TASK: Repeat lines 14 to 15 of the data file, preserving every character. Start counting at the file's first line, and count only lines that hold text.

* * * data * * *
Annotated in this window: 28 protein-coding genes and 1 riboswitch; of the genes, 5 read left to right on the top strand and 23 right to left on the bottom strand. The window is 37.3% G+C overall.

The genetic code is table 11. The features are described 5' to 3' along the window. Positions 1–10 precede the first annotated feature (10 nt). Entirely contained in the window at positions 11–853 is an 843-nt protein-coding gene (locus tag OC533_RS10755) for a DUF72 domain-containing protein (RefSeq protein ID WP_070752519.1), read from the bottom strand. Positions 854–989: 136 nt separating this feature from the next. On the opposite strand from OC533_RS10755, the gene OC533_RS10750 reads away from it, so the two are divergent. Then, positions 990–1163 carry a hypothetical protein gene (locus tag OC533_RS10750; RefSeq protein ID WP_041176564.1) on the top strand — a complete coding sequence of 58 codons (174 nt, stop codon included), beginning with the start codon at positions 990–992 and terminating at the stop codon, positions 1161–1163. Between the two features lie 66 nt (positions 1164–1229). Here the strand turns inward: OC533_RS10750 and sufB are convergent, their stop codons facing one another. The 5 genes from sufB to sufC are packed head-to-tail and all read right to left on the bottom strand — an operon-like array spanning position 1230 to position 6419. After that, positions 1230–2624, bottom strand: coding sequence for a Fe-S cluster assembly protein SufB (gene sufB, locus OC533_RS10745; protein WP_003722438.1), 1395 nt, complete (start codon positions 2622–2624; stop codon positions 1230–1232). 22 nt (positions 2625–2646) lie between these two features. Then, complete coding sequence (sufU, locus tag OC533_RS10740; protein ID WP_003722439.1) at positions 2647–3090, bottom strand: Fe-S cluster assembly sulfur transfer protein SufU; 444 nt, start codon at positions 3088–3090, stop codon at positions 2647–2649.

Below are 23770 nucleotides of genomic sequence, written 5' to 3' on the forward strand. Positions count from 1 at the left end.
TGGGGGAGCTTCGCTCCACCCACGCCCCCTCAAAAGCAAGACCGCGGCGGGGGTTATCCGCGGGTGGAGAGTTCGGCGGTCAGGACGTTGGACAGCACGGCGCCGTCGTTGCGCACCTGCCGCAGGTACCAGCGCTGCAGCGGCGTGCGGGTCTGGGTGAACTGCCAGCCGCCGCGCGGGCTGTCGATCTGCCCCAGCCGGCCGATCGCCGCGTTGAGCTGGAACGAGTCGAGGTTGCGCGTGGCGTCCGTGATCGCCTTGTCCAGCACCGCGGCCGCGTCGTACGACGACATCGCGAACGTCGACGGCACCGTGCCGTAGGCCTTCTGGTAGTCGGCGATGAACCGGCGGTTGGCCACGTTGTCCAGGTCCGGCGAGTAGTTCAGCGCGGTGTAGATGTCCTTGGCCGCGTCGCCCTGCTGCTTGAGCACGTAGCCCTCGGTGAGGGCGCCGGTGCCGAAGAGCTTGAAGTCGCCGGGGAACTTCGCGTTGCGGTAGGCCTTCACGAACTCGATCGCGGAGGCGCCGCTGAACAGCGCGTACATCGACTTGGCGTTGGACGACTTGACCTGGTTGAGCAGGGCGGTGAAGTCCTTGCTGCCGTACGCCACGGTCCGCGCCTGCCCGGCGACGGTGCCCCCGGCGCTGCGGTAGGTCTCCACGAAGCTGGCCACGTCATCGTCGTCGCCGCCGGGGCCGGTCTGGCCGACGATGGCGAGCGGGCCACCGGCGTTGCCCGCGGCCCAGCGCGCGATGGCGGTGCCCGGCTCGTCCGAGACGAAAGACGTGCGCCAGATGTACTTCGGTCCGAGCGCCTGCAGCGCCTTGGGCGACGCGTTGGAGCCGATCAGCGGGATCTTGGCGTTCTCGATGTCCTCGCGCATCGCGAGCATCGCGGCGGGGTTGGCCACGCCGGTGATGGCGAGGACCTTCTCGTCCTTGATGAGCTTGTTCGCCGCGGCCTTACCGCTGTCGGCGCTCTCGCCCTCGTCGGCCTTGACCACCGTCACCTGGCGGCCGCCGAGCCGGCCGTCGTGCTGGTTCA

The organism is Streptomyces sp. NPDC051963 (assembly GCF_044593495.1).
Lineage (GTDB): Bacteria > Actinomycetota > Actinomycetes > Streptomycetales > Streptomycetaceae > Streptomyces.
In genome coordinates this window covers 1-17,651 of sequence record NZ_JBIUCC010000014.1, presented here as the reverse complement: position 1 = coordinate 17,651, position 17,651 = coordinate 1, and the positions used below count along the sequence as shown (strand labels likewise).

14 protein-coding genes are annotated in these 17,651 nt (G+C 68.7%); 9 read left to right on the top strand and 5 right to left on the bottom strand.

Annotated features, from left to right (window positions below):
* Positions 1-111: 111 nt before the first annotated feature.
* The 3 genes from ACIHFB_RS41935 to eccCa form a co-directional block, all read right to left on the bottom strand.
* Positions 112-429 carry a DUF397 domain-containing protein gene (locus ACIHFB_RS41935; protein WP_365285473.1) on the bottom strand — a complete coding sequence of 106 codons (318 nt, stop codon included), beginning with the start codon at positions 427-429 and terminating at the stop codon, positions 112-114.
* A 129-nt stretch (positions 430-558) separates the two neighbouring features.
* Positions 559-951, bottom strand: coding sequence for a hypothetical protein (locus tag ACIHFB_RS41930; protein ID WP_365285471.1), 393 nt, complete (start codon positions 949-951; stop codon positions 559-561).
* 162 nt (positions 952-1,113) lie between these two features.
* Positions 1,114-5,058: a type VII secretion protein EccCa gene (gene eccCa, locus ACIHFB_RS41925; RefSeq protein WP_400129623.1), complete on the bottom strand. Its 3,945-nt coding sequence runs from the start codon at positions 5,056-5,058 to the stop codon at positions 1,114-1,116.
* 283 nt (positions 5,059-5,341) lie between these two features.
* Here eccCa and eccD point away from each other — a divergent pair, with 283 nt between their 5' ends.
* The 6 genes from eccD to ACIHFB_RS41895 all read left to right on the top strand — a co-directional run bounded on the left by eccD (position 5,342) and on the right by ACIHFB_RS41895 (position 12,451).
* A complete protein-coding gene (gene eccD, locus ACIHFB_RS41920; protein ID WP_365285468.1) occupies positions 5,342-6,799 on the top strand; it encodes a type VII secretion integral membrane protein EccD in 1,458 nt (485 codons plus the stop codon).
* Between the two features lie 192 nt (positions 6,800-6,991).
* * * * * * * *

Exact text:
* Positions 559-951, bottom strand: coding sequence for a hypothetical protein (locus tag ACIHFB_RS41930; protein ID WP_365285471.1), 393 nt, complete (start codon positions 949-951; stop codon positions 559-561).
* 162 nt (positions 952-1,113) lie between these two features.